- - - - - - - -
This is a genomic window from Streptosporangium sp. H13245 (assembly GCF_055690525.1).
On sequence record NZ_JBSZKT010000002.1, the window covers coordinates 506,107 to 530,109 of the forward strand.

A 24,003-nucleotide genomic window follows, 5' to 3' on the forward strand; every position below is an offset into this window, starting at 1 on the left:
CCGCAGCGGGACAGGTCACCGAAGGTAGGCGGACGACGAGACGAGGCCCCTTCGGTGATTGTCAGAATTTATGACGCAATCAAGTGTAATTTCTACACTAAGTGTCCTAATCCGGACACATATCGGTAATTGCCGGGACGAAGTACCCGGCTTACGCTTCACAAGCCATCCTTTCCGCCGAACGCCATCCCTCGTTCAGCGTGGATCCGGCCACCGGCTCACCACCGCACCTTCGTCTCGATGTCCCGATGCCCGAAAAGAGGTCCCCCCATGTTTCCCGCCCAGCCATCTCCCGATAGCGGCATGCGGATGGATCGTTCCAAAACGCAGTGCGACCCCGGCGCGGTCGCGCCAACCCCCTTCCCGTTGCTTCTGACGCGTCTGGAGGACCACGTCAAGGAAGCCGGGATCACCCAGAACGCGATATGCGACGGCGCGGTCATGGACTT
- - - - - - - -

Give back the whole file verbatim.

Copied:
This is a genomic window from Streptosporangium sp. H13245 (assembly GCF_055690525.1).
On sequence record NZ_JBSZKT010000002.1, the window covers coordinates 506,107 to 530,109 of the forward strand.

A 24,003-nucleotide genomic window follows, 5' to 3' on the forward strand; every position below is an offset into this window, starting at 1 on the left:
CCGCAGCGGGACAGGTCACCGAAGGTAGGCGGACGACGAGACGAGGCCCCTTCGGTGATTGTCAGAATTTATGACGCAATCAAGTGTAATTTCTACACTAAGTGTCCTAATCCGGACACATATCGGTAATTGCCGGGACGAAGTACCCGGCTTACGCTTCACAAGCCATCCTTTCCGCCGAACGCCATCCCTCGTTCAGCGTGGATCCGGCCACCGGCTCACCACCGCACCTTCGTCTCGATGTCCCGATGCCCGAAAAGAGGTCCCCCCATGTTTCCCGCCCAGCCATCTCCCGATAGCGGCATGCGGATGGATCGTTCCAAAACGCAGTGCGACCCCGGCGCGGTCGCGCCAACCCCCTTCCCGTTGCTTCTGACGCGTCTGGAGGACCACGTCAAGGAAGCCGGGATCACCCAGAACGCGATATGCGACGGCGCGGTCATGGACTT